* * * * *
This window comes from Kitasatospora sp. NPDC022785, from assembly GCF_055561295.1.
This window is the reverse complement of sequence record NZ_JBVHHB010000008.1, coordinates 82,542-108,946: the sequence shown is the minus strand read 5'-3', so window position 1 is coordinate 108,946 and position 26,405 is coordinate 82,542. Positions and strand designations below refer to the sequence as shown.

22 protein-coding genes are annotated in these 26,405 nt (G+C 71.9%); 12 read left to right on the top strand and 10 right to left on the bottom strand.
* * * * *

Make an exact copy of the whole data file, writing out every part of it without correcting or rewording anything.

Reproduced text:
This window comes from Kitasatospora sp. NPDC022785, from assembly GCF_055561295.1.
This window is the reverse complement of sequence record NZ_JBVHHB010000008.1, coordinates 82,542-108,946: the sequence shown is the minus strand read 5'-3', so window position 1 is coordinate 108,946 and position 26,405 is coordinate 82,542. Positions and strand designations below refer to the sequence as shown.

22 protein-coding genes are annotated in these 26,405 nt (G+C 71.9%); 12 read left to right on the top strand and 10 right to left on the bottom strand.